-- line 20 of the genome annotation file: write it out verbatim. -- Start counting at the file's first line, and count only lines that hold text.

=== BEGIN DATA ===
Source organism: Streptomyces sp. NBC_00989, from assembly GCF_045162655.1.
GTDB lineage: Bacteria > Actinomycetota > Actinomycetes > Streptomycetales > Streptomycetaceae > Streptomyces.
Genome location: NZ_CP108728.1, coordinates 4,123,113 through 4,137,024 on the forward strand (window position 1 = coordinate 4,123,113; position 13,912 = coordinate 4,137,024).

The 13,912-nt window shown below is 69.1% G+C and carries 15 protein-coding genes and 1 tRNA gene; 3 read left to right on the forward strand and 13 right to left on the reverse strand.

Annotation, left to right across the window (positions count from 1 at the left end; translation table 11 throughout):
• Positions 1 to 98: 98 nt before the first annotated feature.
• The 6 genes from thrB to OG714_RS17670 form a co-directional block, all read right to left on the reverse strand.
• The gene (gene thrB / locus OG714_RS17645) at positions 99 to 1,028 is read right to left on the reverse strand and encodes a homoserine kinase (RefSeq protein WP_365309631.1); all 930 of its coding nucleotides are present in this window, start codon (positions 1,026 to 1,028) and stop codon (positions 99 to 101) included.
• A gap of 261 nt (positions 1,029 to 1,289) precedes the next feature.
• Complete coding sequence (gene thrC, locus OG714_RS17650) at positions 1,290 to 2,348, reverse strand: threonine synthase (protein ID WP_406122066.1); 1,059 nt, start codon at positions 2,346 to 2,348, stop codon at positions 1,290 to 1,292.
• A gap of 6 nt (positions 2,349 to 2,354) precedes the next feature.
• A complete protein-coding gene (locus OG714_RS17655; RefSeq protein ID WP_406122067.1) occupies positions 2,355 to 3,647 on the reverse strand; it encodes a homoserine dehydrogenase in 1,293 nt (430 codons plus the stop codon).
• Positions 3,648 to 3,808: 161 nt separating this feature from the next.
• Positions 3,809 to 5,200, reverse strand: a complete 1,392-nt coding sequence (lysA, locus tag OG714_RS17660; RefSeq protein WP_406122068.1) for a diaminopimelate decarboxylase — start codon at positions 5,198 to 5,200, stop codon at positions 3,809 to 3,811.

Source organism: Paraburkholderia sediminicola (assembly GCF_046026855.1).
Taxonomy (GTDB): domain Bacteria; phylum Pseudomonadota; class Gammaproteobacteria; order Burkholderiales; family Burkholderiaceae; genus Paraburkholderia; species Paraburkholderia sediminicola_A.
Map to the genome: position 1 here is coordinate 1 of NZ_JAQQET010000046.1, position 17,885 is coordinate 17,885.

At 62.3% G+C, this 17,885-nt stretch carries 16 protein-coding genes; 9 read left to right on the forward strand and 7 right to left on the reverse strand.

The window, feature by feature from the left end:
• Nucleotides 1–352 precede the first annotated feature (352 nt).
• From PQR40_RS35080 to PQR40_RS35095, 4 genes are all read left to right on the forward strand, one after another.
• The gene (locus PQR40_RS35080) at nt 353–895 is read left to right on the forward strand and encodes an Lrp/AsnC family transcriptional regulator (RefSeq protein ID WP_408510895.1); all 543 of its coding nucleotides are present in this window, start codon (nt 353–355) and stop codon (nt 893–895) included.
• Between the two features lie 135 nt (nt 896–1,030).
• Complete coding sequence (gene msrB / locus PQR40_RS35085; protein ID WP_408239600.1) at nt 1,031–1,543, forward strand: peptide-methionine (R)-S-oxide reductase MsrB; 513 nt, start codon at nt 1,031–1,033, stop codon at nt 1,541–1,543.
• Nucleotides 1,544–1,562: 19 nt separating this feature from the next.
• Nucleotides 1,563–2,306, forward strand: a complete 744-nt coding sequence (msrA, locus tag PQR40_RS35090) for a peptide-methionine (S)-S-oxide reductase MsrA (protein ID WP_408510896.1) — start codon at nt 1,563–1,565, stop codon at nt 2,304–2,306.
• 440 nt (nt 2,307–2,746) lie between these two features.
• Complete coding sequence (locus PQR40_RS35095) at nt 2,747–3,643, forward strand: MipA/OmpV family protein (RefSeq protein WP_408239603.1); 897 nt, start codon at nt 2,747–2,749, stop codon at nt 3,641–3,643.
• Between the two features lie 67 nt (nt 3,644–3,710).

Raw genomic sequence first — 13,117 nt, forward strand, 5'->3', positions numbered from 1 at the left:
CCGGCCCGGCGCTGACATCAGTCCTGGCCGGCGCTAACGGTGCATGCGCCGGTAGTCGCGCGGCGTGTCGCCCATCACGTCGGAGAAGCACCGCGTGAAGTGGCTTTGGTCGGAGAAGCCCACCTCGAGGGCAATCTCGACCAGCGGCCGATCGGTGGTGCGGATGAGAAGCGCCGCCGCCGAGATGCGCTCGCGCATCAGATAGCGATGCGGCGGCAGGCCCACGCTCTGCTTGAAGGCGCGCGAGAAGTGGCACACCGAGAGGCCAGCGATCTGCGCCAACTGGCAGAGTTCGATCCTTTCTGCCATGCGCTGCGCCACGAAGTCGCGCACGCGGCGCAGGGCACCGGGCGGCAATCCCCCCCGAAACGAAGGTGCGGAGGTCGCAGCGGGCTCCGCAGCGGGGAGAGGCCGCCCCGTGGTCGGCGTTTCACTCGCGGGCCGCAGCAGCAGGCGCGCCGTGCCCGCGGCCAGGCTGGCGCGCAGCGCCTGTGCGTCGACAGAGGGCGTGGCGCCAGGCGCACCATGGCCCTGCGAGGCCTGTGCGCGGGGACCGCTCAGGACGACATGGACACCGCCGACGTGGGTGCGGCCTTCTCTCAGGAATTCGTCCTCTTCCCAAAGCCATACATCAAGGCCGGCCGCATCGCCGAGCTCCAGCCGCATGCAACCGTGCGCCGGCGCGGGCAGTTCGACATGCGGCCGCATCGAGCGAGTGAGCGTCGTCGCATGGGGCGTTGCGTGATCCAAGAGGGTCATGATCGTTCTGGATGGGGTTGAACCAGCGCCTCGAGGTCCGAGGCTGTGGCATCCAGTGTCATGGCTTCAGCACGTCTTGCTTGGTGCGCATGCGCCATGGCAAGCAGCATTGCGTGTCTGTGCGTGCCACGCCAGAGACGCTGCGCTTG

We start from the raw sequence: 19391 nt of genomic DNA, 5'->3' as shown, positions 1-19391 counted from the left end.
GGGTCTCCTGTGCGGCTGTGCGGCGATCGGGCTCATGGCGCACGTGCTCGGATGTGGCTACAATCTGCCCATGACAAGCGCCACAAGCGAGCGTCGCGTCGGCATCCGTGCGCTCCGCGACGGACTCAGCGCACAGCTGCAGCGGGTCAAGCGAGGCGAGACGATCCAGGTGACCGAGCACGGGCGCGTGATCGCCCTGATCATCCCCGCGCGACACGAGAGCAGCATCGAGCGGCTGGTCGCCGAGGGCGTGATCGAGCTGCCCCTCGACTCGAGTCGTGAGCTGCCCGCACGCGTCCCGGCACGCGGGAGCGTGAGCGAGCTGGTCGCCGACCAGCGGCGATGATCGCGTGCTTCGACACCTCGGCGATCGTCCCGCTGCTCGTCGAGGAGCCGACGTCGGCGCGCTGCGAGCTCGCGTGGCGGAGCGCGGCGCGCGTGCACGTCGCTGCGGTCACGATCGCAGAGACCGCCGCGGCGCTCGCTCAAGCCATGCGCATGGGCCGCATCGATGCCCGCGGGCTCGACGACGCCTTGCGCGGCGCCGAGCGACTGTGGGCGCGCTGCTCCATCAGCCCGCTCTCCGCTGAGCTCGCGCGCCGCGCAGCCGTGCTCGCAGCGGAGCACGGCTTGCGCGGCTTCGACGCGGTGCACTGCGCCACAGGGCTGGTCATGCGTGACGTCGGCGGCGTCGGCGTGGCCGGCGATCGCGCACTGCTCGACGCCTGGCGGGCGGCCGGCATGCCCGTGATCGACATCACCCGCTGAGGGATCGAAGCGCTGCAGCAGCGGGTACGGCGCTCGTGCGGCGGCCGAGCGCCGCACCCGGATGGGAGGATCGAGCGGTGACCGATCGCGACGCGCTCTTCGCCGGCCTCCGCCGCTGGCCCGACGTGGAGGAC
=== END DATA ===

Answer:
• Nucleotides 1–352 precede the first annotated feature (352 nt).